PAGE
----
Civilians wait in the new UK base in Port Sudan for safe routes of escape from fighting as others sleep on hard ground outside

The Coral Hotel - an architectural replica of the British colonial Governor's House across the road in Port Sudan - is the new office for British consular support.

The UK operations base relocated there from Wadi Saeedna in Omdurman - roughly 14 miles (22km) from Khartoum and a heartland of fighting - after a Turkish military plane came under fire as it was about to land.

A senior Sudanese military commander told Sky News the plane was not following the agreed flight route and was considered a potential threat.

Before the incident, British citizens travelling to Wadi Saeedna military base condemned the lack of protection en route.

British diplomats were evacuated from Sudan a week into the conflict in a special military operation and the UK government was criticised for not evacuating its citizens.

Civilian evacuation missions were announced on 25 April.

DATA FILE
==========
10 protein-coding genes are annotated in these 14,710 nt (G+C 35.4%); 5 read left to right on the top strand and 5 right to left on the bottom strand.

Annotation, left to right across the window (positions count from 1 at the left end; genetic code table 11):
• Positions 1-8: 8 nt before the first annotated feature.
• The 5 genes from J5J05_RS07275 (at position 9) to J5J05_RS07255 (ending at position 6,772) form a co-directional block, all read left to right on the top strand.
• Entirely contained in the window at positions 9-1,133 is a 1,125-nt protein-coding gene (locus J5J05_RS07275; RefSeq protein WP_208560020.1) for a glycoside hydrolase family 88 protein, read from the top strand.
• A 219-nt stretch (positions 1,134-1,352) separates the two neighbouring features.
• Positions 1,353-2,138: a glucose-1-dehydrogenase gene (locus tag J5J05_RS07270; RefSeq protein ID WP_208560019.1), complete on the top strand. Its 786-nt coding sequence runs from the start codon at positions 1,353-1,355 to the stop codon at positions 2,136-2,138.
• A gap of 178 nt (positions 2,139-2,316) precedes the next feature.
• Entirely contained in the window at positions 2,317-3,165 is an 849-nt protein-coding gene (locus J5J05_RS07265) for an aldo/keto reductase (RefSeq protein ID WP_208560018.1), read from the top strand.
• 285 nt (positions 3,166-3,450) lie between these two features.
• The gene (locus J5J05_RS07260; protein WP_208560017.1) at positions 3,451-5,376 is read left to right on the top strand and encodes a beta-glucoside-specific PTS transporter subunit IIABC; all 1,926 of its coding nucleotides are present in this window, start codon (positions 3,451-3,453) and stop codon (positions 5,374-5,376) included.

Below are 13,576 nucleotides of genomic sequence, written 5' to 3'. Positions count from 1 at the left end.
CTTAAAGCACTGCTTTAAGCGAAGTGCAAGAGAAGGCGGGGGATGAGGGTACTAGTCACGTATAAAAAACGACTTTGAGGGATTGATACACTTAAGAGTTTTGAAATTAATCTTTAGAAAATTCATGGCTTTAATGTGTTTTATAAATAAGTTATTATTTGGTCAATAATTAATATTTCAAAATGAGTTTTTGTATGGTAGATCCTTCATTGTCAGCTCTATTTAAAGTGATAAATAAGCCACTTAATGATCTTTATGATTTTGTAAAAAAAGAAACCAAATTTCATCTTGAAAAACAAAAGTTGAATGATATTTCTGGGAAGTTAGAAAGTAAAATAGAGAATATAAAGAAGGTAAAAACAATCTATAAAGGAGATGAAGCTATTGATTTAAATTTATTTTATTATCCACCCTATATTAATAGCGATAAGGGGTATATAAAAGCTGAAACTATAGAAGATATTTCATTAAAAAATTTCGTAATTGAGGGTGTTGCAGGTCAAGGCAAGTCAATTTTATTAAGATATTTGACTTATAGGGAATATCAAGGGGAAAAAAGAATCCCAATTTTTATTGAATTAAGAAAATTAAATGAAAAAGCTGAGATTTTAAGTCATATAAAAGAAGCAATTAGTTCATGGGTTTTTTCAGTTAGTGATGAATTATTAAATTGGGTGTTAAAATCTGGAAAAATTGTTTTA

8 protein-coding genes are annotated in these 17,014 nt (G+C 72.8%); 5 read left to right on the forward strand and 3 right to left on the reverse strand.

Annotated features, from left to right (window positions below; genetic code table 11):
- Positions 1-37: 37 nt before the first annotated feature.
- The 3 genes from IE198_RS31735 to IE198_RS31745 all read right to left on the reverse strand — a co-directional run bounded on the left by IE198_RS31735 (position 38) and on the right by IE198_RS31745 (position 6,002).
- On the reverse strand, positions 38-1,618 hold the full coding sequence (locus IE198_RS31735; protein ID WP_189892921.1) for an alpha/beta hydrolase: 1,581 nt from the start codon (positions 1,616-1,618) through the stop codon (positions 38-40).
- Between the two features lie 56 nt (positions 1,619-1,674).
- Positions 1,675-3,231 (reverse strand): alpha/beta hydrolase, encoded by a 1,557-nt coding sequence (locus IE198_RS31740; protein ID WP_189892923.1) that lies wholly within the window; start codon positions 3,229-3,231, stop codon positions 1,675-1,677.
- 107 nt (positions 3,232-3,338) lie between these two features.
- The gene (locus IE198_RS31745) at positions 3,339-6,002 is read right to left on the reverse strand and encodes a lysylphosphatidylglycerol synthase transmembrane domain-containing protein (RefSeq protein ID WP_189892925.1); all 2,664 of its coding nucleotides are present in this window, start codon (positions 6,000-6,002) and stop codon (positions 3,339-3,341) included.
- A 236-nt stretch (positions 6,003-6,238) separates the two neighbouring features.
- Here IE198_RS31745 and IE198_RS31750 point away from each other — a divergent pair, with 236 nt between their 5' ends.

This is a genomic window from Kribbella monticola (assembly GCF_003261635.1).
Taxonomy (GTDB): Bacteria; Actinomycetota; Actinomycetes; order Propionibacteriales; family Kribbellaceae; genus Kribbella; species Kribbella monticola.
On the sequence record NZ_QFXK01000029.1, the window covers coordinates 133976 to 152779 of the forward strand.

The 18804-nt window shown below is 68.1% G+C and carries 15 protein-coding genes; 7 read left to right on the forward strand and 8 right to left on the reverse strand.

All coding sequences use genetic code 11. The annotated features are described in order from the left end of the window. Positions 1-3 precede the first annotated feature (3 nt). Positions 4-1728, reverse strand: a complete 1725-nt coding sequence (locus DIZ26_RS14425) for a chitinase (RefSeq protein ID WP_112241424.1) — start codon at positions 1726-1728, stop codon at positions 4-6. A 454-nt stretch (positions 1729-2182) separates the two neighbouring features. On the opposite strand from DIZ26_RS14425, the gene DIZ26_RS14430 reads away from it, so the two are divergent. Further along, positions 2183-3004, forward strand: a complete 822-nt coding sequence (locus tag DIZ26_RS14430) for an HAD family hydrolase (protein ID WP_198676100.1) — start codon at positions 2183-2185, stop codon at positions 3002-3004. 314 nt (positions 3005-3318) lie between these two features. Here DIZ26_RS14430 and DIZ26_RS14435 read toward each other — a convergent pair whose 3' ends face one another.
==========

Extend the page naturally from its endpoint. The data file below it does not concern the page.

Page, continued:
The Foreign Office confirmed it had ended its rescue efforts on Saturday night, saying: "The last evacuation flight departed Wadi Saeedna airfield at 2200 Sudan time (9pm BST) on 29 April."

Here in the Coral Hotel, there are now few British citizens to evacuate. Many had already made their way - via Egypt and other rescue missions - by the time the UK began its evacuation effort.

Others who came to Port Sudan left with the first three Saudi Arabian naval ships that transported them 10 hours across the Red Sea to Jeddah.

More on Sudan:
UK ends evacuation mission as former Sudan PM warns of 'nightmare for the world'

'Death will come to you anywhere' - mayhem at Port Sudan
Traumatised Sudan evacuees describe 'horrendous' scenes
Explainer: What's behind the Sudan fighting?

Instead, the rooms are full of Sudanese-Americans and Sudanese nationals with UK and EU entry permits.

Anyone else is scattered in hotels and accommodation across town and hundreds are sleeping on the hard ground of the port.

"I wish [my family] had these documents so they can leave because it's terrible there," says Maowia, a Sudanese-American citizen.

"I feel sorry for them because the situation is not good."

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